A.J. took a few moments to collect himself.

"Rick, I'm sorry I implied that you might entertain a thought of physically hurting me." He barely managed to keep resentment out of his voice.

"Good!" Cecilia bent over and planted a kiss on the cheek of each son. "Now, it wasn't so hard, was it?"

Her boys were wise enough not to tell her what was on their minds.

"I'm not really looking forward to breaking the news of your accidents to Sandra and Gretchen though—they will be so heartbroken," said Cecilia sighing. "Maybe Roger has a couple of friends who may be available for tomorrow night…"

Rick and A.J. surmised this Roger in her soliloquy was her current squeeze. They were often amazed that their seemingly prim and proper mother had been leading a very full—and often colorful—social life at her age.

"Oh, and A.J., give me the list of groceries and other things you need."

"You don't have to do that, Mom." A.J. protested mildly.

Cecilia folded her arms over the chest. "You are aware that you can't drive for several weeks, right?"

The expression on her sons' faces told her otherwise.

"A.J., your right arm is out of commission—you can't shift the gear. And, Rick, you can't use the clutch. Besides, you're on pain medications and shouldn't be driving anyway."

"I'm taking only prescription Tylenol. Opiate drugs make me violently sick." Ever a debater, A.J. made a moot point.

"Oh, for heaven's sake," said Cecilia impatiently with a huff. "Never mind the list. I'll just drive over to the market and get whatever grabs my fancy. After I come back here, I'm going to cook something for tonight and tomorrow, all right?"

Rick and A.J. nodded feeling like a couple of kids receiving the rundown from their mother before the babysitter's arrival.

"I'll be right back, boys. And please, behave yourselves and be nice to each other while I'm away!"

She was already on her way to her car.

"Bye, Mom," said Rick craning his neck to see her go.

"Thanks for doing this for us, Mom," said A.J. politely.

They heaved a collective sigh of relief watching their mother's receding figure.

"Man, I thought she'd never leave!" Rick let off some steam.

"Tell me about it," said A.J. in wholehearted agreement. "It's so humiliating to be treated like your nemesis, Marcus, at Terrible Twos."

"Can't agree more."

"I was speaking for myself. You should be used to it by now after all these years."

"Hey, watch it, buster. I also have years of practice in beating you up. Wait till I lay my hands on you—you're gonna end up with two arms in slings." Rick's threat didn't pack a lot of punch mainly because he was still reclining comfortably on the chaise lounge.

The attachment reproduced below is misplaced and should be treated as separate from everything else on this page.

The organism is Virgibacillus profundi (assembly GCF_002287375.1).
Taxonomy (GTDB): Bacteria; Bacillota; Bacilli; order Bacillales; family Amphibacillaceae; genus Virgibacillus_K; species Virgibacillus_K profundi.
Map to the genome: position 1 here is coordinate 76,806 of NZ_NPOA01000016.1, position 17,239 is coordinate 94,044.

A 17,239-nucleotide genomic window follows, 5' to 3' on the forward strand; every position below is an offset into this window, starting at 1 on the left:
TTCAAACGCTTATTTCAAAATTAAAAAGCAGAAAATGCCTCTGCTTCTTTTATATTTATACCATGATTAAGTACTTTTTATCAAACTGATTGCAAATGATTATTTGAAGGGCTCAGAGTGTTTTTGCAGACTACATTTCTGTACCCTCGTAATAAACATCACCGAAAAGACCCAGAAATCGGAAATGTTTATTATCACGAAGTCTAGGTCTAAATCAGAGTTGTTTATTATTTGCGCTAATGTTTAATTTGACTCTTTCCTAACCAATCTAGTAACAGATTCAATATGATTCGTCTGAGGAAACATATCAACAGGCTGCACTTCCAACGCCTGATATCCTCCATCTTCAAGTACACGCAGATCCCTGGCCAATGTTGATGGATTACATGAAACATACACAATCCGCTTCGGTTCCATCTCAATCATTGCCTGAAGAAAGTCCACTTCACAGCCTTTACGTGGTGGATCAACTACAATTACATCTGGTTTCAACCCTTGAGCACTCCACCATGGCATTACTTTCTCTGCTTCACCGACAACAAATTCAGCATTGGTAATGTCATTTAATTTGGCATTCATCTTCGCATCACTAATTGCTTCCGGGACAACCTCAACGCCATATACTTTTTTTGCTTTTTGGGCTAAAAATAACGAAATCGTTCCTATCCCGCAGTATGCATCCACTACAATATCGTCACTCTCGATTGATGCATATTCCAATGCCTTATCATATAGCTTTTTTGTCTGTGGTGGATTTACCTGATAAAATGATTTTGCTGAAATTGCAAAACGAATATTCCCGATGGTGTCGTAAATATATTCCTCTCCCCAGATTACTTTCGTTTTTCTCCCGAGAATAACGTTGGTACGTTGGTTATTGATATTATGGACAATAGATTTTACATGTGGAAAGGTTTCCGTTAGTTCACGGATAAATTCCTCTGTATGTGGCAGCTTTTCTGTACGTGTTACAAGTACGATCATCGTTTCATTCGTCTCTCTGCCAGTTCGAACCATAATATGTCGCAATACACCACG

"Ha! Fat chance. With your bum leg, you can't beat Mrs. Hartmann in a ten-meter hobble. But whenever you feel like eating my dust, just let me know." A.J. murmured his retort soaking up the sun, but it lacked some zip.

"Go on, gloat over my misfortune, but you can't keep on running indefinitely. I'm gonna getcha when you're least expecting it. And when I do, you're dead meat. You're no match for me with two good arms let alone with one." The sun was too bright for Rick to keep his eyes open. His body glistened as a sheen of perspiration caught the rays of the sun.

Sipping a glass of iced tea, A.J. sighed contently and closed his eyes. His nose was turning pink. "True, but then Mom will be on your case from here to eternity for breaking your promise."

That gave Rick something to think about.

"Yeah, I guess you're right." He agreed with his brother. "Consider yourself lucky."

"Truce then?"

It took Rick only a second or two to respond. "Yeah, truce. For now." He nodded. "I sure don't need Mom nagging my ear off when I already have a broken bone."

"Neither do I," said A.J. laughing.

The brothers continued to work on their tan for a while before Rick spoke again.

"A.J.?"

"Hmm?"

"I want you to know that I didn't know you were bringing Rebecca over the other day when I played a practical joke on ya. If I'd known, I never woulda done that. Honest."

A.J. gave his brother a reflective look as if to gauge his sincerity.

"Would you believe me?" asked Rick with his hangdog eyes.

After a while, A.J. nodded. "Yeah, I believe you. Your pranks drive me crazy, but you've been the best big brother one could ask for since we were little."

Rick saw a tentative smile touch his brother's face and grinned inwardly. Man, how old ARE you, A.J.? You've been taking this bull all your life, and you still haven't learned a thing, have you? A man your age shouldn't be this guileless. Sometimes, I'm real scared for ya, thought he as he returned a smile.

A.J.'s smile grew a little wider when he was certain Rick had bought his act. I can hardly wait till I see the look on your face when you open the door of your Power Wagon, big brother.

Happy thoughts danced in the heads of the Simon brothers as they exchanged a look of brotherly love in the warm California sun.